Privacy Awareness Week Part I- The state of play

By Cameron Abbott, Rob Pulham, and Stephanie Mayhew

The theme of this year’s Privacy Awareness Week (PAW) is “back to basics”. It’s fitting to consider some lessons arising from recent high-profile breaches affecting millions of Australians, and the consistent messages we’ve been hearing from the Australian Information Commissioner in the midst of those incidents.

Data breaches can happen to anyone. We know cyberattacks can be big business, and sophisticated criminal networks make a good living from these. And if your organisation has taken reasonable steps to avoid or mitigate such breaches, the fact you’ve encountered one will not, of itself, be held against you.

However after recent prominent incidents, we’ve noticed the OAIC raising time and again two basic tenets of the APPs:

  • only collect the minimum amount of personal information required for a particular purpose; and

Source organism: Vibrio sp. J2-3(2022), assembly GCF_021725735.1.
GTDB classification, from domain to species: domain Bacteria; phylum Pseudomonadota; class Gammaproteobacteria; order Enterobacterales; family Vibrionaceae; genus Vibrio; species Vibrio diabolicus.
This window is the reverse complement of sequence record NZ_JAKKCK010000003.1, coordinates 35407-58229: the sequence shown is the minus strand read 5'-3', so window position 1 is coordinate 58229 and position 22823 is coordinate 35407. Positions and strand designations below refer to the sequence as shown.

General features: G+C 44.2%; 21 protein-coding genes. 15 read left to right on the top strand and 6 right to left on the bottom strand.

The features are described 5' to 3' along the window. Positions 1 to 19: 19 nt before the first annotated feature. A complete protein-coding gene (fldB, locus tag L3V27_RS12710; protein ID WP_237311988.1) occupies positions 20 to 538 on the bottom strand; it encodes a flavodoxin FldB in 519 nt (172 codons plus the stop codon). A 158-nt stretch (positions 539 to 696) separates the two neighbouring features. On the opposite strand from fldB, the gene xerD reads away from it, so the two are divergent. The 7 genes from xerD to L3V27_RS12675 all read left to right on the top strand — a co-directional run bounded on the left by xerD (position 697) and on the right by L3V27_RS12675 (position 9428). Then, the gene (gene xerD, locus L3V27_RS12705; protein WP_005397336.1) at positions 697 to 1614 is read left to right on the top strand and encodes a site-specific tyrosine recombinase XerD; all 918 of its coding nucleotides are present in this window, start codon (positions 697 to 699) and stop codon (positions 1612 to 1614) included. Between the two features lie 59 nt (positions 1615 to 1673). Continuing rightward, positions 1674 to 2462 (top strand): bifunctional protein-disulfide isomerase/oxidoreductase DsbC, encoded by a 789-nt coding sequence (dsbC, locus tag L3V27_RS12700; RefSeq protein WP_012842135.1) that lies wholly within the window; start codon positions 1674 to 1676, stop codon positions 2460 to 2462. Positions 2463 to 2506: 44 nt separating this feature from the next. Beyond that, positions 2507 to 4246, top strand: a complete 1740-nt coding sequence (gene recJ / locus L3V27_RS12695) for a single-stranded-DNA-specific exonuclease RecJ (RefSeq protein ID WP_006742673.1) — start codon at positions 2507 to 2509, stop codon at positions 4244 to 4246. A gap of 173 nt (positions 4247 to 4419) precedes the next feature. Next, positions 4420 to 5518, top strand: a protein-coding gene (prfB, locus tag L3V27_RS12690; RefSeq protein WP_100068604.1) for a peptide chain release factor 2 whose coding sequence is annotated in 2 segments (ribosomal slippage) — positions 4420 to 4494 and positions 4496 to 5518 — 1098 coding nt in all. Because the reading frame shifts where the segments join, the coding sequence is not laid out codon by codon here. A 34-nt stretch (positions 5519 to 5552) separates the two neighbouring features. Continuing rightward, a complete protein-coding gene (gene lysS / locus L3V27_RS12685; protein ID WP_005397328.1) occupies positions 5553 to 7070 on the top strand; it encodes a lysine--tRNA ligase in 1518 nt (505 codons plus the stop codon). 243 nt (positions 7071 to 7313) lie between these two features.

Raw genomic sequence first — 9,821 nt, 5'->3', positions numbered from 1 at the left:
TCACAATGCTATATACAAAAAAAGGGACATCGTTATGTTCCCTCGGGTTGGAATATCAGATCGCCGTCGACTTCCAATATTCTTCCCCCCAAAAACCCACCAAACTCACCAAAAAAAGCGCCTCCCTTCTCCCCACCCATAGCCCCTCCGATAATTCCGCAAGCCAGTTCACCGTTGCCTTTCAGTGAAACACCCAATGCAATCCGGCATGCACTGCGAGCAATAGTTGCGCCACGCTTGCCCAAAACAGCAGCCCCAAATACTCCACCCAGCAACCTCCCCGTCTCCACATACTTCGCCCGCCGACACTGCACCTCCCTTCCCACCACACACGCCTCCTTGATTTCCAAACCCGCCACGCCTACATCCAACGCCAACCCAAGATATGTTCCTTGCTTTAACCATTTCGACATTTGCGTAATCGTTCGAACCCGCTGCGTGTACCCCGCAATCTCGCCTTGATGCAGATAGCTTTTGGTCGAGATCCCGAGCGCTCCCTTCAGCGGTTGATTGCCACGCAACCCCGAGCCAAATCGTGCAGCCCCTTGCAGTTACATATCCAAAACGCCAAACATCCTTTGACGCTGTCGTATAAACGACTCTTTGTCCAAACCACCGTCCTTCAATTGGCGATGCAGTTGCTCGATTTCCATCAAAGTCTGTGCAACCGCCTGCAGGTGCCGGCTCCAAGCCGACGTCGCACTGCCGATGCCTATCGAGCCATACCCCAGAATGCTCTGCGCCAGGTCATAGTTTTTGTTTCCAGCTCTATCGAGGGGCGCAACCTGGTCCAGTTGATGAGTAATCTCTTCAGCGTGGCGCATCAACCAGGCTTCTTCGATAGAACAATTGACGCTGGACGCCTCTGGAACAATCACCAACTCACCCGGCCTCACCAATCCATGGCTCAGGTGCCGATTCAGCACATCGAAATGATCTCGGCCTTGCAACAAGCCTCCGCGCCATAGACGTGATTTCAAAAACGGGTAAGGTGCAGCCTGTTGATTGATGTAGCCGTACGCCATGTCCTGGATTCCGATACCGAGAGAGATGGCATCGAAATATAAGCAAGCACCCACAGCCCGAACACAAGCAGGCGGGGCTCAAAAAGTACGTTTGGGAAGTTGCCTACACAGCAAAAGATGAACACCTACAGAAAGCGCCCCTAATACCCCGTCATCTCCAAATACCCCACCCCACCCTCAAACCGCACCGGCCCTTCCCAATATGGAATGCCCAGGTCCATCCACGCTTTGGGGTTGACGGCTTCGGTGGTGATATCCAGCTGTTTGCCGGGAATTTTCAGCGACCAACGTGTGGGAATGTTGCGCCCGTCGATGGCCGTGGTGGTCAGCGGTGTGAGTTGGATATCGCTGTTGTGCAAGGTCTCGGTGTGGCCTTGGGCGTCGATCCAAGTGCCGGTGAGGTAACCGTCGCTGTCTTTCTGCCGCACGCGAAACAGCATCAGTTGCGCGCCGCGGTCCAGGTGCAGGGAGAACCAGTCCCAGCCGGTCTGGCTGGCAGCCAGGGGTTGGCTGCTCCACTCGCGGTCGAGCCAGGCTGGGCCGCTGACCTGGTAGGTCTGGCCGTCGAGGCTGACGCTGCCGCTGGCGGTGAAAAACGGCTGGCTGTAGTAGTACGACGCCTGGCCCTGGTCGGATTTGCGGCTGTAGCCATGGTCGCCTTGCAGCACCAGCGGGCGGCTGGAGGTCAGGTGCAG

• delete (or de-identify) that information as soon as it is no longer needed.

Initially collecting, and then holding onto, larger sets of data than you need will clearly increase the risk when a data breach occurs – the hackers will have access to a larger dataset and more opportunity to cause harm.

Recent data breaches have reportedly involved customers’ identity records and other information being held for more than a decade, and some of these have occurred after the maximum penalty for serious privacy breaches was raised in December to more than $50m per contravention. It will be interesting to watch the outcome of the regulator’s enquiries: the OAIC has either commenced preliminary inquiries or opened investigations (see here and here) into several high profile recent incidents.

It’s worth a nuanced examination of the justifications for data you collect and retain, with experienced privacy practitioners able to assist from daily experience. The OAIC’s repeated warnings should be heeded – and careful application of these principles will reduce your target if things do go wrong!

K&L Gates is a proud supporter of PAW, read more about PAW at the OAIC’s 2023 resource.

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